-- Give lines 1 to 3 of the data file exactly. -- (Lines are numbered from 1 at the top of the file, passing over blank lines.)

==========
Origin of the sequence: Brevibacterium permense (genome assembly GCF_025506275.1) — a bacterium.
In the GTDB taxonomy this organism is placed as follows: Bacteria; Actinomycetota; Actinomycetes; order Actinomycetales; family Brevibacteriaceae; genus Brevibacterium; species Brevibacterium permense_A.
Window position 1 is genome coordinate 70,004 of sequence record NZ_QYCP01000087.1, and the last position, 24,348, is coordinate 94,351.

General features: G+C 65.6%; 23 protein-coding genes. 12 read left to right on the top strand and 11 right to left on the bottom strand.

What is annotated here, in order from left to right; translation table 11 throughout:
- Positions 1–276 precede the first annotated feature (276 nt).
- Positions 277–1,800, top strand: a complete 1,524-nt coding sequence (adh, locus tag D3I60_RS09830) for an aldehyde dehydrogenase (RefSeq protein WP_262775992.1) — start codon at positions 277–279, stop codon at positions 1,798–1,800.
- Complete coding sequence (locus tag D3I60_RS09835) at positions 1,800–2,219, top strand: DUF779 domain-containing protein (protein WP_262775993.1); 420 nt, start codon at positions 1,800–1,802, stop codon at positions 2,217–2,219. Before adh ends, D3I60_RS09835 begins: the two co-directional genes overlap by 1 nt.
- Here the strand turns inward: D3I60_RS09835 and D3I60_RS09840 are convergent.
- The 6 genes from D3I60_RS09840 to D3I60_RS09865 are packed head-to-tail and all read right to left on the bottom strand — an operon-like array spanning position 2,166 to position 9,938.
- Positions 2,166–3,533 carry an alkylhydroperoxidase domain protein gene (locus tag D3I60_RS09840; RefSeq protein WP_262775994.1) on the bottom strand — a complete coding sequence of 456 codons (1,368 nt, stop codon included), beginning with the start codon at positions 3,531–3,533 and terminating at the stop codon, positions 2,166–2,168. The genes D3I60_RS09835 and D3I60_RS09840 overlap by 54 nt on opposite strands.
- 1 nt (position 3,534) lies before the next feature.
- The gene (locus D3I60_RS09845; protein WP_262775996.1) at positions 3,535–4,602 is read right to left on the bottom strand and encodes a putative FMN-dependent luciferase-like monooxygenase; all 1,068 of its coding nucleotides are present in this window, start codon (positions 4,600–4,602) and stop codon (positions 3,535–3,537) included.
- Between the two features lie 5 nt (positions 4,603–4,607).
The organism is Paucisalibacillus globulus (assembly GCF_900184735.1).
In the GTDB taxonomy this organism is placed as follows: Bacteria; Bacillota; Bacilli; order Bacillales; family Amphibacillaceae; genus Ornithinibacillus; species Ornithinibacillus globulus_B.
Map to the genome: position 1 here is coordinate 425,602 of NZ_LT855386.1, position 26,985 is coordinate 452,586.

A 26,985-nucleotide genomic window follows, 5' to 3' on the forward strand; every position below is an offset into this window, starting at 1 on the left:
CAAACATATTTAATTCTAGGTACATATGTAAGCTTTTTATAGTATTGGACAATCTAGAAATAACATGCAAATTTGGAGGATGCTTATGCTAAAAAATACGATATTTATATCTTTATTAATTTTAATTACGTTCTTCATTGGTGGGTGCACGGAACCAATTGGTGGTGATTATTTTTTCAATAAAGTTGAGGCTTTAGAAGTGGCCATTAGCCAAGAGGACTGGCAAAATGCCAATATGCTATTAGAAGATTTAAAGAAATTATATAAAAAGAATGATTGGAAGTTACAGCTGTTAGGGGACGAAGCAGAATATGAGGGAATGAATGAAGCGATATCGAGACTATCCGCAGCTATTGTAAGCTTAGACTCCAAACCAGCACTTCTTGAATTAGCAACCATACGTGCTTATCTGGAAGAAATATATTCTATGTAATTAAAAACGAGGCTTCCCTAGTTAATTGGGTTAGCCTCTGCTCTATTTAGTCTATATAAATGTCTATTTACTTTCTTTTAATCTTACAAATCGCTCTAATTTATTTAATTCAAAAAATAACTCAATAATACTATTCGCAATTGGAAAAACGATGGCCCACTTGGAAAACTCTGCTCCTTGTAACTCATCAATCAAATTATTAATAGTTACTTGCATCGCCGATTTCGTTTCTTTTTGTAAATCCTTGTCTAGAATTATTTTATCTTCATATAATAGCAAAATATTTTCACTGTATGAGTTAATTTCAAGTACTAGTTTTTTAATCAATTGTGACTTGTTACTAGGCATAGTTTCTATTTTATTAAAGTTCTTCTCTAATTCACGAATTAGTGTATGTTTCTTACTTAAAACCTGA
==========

Origin of the sequence: Brevibacterium permense (genome assembly GCF_025506275.1) — a bacterium.
In the GTDB taxonomy this organism is placed as follows: Bacteria; Actinomycetota; Actinomycetes; order Actinomycetales; family Brevibacteriaceae; genus Brevibacterium; species Brevibacterium permense_A.
Window position 1 is genome coordinate 70,004 of sequence record NZ_QYCP01000087.1, and the last position, 24,348, is coordinate 94,351.